The Ministry of Youth, Indigenisation and Economic Empowerment engaged an event management company that is not registered with the State Procurement Board to do work for it on the proposed National Indigenisation Strategy, Parliamentarians heard yesterday.
The company – Triple Bottom Line (3BL) Consultancy – owned by Mrs Thandi Miranda (nee Ngwenya), went on to do work for the ministry without a contract until its proposed Memorandum of Understanding was thrown out by the Attorney-General’s Office.
In the draft MoU, the firm wanted to jointly manage events and projects on behalf of the ministry on a profit-sharing basis where it would get 10 percent while the Ministry of Youth, Indigenisation and Economic Empowerment took 90 percent of revenue generated.
Mrs Miranda, who is 3BL executive director, told the Parliamentary Portfolio Committee on Youth, Indigenisation and Economic Empowerment yesterday that their contact person at the ministry was Minister Patrick Zhuwao whom she knew beforehand.
Zanu-PF MP for Gokwe-Nembudziya, Cde Justice Mayor Wadyajena chairs the committee.
“When the minister was appointed by His Excellency, we then approached the honourable minister because we had an idea of how we could be able to assist the ministry to move forward in terms of economic empowerment projects,” said Mrs Miranda. We drafted a Memorandum of Understanding. The idea was that we as 3BL Consultancy would assist the ministry to come up with the National Economic Empowerment strategy whose implementation would be funded by some of the initiatives that we would take up.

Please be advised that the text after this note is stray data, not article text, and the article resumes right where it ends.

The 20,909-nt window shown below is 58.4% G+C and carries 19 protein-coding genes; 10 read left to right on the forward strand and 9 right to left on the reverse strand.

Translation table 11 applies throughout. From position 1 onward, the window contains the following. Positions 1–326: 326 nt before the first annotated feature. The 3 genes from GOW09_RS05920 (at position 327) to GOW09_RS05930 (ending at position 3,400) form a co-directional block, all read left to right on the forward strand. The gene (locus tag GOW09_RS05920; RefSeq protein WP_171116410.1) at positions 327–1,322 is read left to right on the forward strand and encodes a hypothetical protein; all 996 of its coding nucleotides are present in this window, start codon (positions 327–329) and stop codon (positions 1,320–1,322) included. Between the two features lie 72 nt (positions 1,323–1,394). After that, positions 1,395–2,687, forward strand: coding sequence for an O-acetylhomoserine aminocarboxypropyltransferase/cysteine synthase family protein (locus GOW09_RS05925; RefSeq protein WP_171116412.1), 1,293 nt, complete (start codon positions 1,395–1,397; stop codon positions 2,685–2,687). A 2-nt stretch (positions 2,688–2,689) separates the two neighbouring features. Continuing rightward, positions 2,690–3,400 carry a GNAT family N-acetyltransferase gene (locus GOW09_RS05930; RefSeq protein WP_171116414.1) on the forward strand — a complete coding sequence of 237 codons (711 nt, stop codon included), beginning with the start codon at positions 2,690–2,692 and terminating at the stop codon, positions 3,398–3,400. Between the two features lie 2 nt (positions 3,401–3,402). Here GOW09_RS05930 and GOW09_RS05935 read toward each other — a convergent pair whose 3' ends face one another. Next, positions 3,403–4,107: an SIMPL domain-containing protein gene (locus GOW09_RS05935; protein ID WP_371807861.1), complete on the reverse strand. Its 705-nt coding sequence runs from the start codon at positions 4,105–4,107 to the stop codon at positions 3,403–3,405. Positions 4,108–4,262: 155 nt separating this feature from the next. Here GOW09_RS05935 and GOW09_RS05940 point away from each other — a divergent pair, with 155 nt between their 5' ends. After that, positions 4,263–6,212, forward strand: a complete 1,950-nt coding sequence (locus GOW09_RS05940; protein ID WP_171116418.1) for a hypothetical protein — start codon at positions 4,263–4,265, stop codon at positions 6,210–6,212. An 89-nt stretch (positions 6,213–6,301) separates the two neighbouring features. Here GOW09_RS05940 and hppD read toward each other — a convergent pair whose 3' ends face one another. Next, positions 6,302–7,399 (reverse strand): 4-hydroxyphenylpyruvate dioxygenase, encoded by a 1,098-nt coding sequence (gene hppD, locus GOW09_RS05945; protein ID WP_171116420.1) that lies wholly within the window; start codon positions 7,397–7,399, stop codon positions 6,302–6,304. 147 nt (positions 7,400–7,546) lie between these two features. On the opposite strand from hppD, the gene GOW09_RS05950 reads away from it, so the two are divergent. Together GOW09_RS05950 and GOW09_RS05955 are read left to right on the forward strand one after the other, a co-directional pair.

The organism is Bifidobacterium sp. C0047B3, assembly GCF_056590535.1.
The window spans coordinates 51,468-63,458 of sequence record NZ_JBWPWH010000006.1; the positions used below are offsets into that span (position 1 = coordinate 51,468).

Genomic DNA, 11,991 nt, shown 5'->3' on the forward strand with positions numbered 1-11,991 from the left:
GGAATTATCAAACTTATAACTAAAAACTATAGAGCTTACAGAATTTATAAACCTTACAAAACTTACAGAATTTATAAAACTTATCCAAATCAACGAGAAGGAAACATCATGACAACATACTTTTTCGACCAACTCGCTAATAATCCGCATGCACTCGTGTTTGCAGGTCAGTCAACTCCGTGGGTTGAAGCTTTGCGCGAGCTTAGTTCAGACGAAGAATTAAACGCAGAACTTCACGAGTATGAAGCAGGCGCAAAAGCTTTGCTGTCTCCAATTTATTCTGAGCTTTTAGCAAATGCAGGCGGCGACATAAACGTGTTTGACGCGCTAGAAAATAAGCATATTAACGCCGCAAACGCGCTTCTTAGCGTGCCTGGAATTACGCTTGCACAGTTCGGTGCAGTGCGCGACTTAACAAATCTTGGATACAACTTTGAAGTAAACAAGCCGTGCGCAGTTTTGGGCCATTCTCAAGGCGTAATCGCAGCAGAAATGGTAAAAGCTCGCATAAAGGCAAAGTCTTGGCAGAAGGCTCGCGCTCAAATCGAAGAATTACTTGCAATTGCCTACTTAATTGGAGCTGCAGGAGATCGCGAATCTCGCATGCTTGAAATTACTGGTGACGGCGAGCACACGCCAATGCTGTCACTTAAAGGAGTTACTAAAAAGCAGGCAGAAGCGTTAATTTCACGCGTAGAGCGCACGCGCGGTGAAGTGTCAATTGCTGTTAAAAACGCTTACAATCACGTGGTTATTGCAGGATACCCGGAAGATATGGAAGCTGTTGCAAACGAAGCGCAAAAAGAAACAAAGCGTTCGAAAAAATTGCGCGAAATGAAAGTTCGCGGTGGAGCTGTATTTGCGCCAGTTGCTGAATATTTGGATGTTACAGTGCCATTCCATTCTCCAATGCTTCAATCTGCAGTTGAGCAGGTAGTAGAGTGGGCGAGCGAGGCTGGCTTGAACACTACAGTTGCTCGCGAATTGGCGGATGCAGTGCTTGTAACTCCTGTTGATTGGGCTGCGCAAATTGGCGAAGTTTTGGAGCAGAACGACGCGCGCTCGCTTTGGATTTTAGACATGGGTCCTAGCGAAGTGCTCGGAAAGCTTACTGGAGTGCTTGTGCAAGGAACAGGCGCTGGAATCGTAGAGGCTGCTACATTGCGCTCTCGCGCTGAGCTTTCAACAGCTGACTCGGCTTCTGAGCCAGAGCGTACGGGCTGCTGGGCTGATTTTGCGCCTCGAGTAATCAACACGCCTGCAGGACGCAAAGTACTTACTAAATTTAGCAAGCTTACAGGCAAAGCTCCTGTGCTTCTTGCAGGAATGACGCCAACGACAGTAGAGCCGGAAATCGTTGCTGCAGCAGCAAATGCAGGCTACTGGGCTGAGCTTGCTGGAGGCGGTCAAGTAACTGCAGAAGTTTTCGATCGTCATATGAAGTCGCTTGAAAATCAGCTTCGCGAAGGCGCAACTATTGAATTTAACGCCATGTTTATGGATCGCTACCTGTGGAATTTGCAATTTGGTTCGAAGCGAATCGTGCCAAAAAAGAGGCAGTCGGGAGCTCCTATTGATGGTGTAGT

“We were planning to go out into the market and be able to package the ideas and proposals from that strategy. We as 3BL would raise the money from private players through the networks that we have,” she said.
“And then from the money raised from private players, we would be able to retain 10 percent for finding the money and the rest we would give to the ministry. In other words we were proposing a working arrangement where we would not tap into public funds whatsoever.”
Mrs Miranda said they started doing work for the ministry between October and December last year while they waited for approval from the AG’s Office on the proposed MoU. MDC-T MP for Mkoba, Mr Amos Chibaya and Chitungwiza North MP, Mr Godfrey Sithole respectively, asked if the firm did work for free and what they stood to benefit.
Mrs Miranda said they managed and coordinated seven events for the ministry including the inaugural Economic Empowerment Conference at HICC, the Localised Economic Empowerment Fund (LEAF) launch at City Sports Centre, strategy workshops in Harare, Bulawayo, Masvingo, the Sstrategy workshop at NIEEB offices and the Economic Empowerment Conference at City Sports Centre. She said Minister Zhuwao approved all the work they did for the ministry valued at $28 000 but for which they did not charge the ministry.